Nature to the Grid: Renewable Homes
The green movement has no doubt tipped into the public’s consciousness, and yet still hasn’t been consolidated into a feasible, economic starting point. I attempted to unify the myriad of renewable energy and consumption/waste innovations in my last post with the concept of ‘nature to the grid’, and will now attempt to expand on it further. The question is where can the average person start incorporating this concept into their life to not just benefit their ecolistic mentality and environment, but to save and make more money?
In continuance of our nature to the grid dialogue, I’ve come to the conclusion that it starts, from both an ecological and economical standpoint, with people taking a proactive role in turning their home into a renewable power station… turning their home into a ‘tree’ if you will.
This intuition has been a long build for me, from the passion that has developed over my life as an environmental scientist, to my first company doing insurance adjusting assessment and appraisals on homes damaged by hurricanes, to the Powering the Planet event at the World Science Festival in NYC last year where representatives of all areas of green power concluded that the home needs to become a power station, to the West Coast Green conference in Silicon Valley last September, which I thought was going to be filled with crazy energy innovations, and was instead 90% green building companies, not to mention a huge model green home in the middle of the trade floor. When you take all this into consideration and add on the bad debt/mortgages causing the current economic collapse, the realization hits. Our world is dealing with a natural resource crisis in building our homes and buildings, and the place to innovate and make money, the place to really seed this whole green movement is with the home.
Turning the home into an energy efficient power station is the way to take the green/clean/sustainable movement to the world and actually change it… one home at a time. If you use thermoregulated windows and wall materials, energy efficient home appliances, and solar installations and fuel cells, you’re on your way to having a self-sustaining renewable home that doesn’t need energy from the grid. It’s almost like a revitalization of the cottage industry, in which everyone can get involved with their own home, and those that are successful with energy efficiency and renewable energy systems will reach zero energy (needing no energy from the grid), and even produce a surplus to sell back to the grid! Add in growing your own food or buying locally, collecting your own rainwater, recycling systems that pay you for your garbage and prevent materials from heading to the landfill, and you’re home becomes a renewable system that contributes to a renewable community.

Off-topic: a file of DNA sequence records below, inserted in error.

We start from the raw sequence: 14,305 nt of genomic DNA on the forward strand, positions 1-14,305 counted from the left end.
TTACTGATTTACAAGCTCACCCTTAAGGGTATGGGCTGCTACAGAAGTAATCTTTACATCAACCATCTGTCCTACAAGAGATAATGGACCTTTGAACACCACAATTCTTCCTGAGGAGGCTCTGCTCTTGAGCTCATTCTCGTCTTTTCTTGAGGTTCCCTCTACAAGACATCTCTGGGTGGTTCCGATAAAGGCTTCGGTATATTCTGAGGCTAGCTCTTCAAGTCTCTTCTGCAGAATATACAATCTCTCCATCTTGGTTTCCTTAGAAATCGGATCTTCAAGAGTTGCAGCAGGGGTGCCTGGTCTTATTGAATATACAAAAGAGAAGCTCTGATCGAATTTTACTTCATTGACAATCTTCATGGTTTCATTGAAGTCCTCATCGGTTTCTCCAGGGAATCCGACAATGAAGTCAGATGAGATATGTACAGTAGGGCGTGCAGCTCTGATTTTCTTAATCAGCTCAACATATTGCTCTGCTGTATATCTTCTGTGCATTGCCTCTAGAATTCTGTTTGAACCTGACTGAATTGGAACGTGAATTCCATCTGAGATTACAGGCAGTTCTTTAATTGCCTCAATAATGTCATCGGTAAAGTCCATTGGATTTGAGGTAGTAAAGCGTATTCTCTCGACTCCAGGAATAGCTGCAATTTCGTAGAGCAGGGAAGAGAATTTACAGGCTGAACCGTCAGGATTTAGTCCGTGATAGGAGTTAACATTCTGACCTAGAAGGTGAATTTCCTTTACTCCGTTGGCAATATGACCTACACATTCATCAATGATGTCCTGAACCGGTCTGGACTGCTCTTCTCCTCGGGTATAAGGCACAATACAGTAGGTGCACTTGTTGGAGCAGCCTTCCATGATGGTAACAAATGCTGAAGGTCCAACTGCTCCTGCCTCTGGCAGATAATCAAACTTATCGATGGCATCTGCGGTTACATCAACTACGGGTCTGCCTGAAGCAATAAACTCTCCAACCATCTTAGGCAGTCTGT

Think of the home as an individual tree contributing to the forest… it needs to pull it’s own weight by generating its own energy and then sharing that with the ecosystem in a symbiotic relationship. Now that’s nature to the grid.
I had a great time with my friend Doug of Faithful Investments in Philadelphia this past week. Doug is a property investor/developer who likes to buy worn down houses, perform complete renovations, and then rent out to tenants. Say we test out various green building technologies over the coming years, making the homes more energy efficient, allowing us to charge a premium on rent by lowering utility bills for tenants, and upping the asset value of the house… not to mention helping the environment.
This seems likes such a practical solution to restore faith in the banks and the mortgage industry, as it will drastically boost the asset value of the home as well as the passive income potential! It’s investors like Doug that are in a position to make great change, as most people are clueless and aren’t able to afford green consultants to tell them what to do, and certainly aren’t in a position to get a loan with the state of the economy.
So let’s take it a step at a time. Work with real estate investors and developers (who have clout with banks) to implement green innovations that will make homes more profitable, while allowing the economy to gradually recover. Basing off this experience, develop a green building program to help the average person upgrade their home with energy efficient materials and renewable energy systems, which they can capitalize on when the lending industry has restored confidence and is granting loans again.
Conserve energy, lower utility bills, generate your own power that reverses the grid and puts passive income in your pocket. The home is the testing ground.